A Day in the Life of an Admiral Nurse

Maureen Kanabar is an award-winning Admiral Nurse who works for North East London NHS Foundation Trust (NELFT) in partnership with Dementia UK.

My name is Maureen Kanabar and I am an Admiral Nurse in the London Borough of Havering.

A day in the life of an Admiral Nurse is not easy to describe, as no two days are the same, but every day is very busy!

I work with my Admiral Nurse colleague, Samantha Ponting, and between us we cover the Havering area. Our remit is to support families affected by dementia and improve their quality of life.

We are a point of contact for them if they have any questions or just need someone to talk to. This involves supporting them in all areas of care, educating and signposting when necessary, ensuring they get all the care and services that are available to them locally, encouraging them to take a break and liaising with our colleagues in health care, social services or the voluntary sector, to help them obtain respite care or gain benefit payments etc.

People do not always realise that we are here to support the whole family rather than simply nurse the person with dementia. By working with the whole family, we are able to pass on our expertise to so many more people. They are the ones who are making what are sometimes very difficult decisions about the person they care for while being under great stress themselves.

Families often do not know who to turn to for the right information. As well as often suffering enormous guilt when they feel angry or lonely, they can also feel lost in – and confused by – the system and at these times we are there to help and guide them.

We recently received a telephone call from a very distressed daughter, Hilary*, who cares for her Mum, Gladys*, who is living with dementia. Hilary has always coped very well with Gladys in her own home. However, over a few days Gladys became very unsettled and much more confused and difficult to manage. Hilary felt like she was at the ‘end of her tether’.

As a result of this, the whole home situation was at risk of breaking down. Hilary consulted her GP who arranged for Gladys to be seen at their local hospital.

Gladys was transferred to the Medical Assessment Unit, where she was found to have a Urinary Tract Infection (UTI). Shortly afterwards, Hilary was told that her Mum was now medically fit for discharge. Hilary telephoned the Admiral Nurse Service, as she did not feel able to state why she felt her mum should not be discharged.

Hilary was exhausted, as is often the case when there is an infection, which can also significantly exaggerate the symptoms of dementia. I telephoned the ward and spoke to a staff nurse and voiced my concern that Gladys was being discharged to a home environment that was at risk of breaking down due to Hilary’s fatigue and sense of increased carer burden.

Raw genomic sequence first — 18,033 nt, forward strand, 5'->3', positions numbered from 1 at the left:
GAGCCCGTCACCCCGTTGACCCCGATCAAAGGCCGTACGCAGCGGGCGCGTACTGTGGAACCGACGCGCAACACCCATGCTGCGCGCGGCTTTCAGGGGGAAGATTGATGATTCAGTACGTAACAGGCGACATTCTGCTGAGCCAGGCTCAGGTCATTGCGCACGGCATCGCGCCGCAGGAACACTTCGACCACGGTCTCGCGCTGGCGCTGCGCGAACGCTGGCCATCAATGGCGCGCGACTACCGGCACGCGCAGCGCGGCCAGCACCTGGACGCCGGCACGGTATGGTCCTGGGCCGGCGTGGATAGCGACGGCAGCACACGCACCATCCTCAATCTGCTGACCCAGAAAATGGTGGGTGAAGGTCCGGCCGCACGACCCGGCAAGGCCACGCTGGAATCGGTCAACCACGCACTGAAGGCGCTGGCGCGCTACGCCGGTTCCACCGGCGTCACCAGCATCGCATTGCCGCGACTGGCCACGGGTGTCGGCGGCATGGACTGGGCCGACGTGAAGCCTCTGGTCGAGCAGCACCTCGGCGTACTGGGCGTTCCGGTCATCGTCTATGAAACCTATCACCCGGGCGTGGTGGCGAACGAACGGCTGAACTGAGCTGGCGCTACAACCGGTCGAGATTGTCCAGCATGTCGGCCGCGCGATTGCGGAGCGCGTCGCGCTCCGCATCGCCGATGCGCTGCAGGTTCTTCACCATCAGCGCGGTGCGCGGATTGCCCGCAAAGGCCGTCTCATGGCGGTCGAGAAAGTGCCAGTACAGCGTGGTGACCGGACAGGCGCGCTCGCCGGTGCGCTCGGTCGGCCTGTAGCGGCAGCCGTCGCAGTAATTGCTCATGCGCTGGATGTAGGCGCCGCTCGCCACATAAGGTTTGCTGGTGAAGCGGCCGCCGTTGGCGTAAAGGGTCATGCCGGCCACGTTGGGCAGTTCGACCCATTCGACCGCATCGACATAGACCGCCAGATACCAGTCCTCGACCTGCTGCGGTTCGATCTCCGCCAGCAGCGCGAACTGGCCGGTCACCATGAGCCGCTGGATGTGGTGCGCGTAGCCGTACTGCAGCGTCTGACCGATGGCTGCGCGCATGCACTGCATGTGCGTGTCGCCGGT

Family carers can feel less isolated if they have someone to turn to

I clarified that Hilary wanted her mum home once her infection had been successfully treated and the UTI was clear. The staff nurse then liaised with the medical team who decided to admit Gladys. If Hilary had not had someone to turn to and advocate for her and her mum; someone who could liaise with the staff, her mum’s discharge from hospital may have increased Hilary’s carer burden and potentially put them all at risk.

Some of the most distressing times for family carers are when the person they are looking after becomes uncooperative, no longer recognises them or, worse, in the case of a son or daughter, misinterprets them for their own husband or wife. These are the times when the carer needs to ‘air’ their feelings and this can help to relieve their perceived carer burden. Family carers can feel less isolated if they have someone to turn to and are able to normalise what is happening as a common symptom of dementia.

The primary family carer can often be very protective of the rest of their family and may not wish to overburden them. Having an Admiral Nurse to talk to, and who approaches each family member’s needs individually, can make all the difference to their ability to carry on and retain a sense of family life.

Knowing we are helping is the best thing about being an Admiral Nurse. Admiral Nurses witness first hand examples of great love and devotion and it is an honour to work alongside our families.

We also run an informal monthly support group where family carers can discuss anything they want. This gives carers the opportunity to meet other carers and gain extra knowledge and support from people in a similar situation. We invite them along to have a cup of tea and a biscuit (or two) and they are welcome to stay for as long as they like – whether it’s 10 minutes or the whole session. Great friendships have been formed within the group. We always welcome any new family carers.

Together with the Alzheimer’s Society, we run an Alzheimer Café on a monthly basis. This also brings families together and provides opportunities to socialise and have some fun. We have a quiz and a raffle and a guest speaker to educate and inform them on a variety of subjects relating to dementia. They have lunch together in a relaxed atmosphere and for many of our families it is a lifeline in what can sometimes feel like troubled times.

The family carers we work with are very appreciative. I was recently nominated by three of our family carers for the Great British Care Awards in the Dementia Care category. The awards night was very exciting and I was amazed and delighted to win this award for the Greater London Area for 2012. I am very grateful for the award, but I think it is the families I work with who really deserve an award. 

* Gladys and Hilary are pseudonyms


For more information on Admiral Nurses, visit www.dementiauk.org or call 0845 257 9406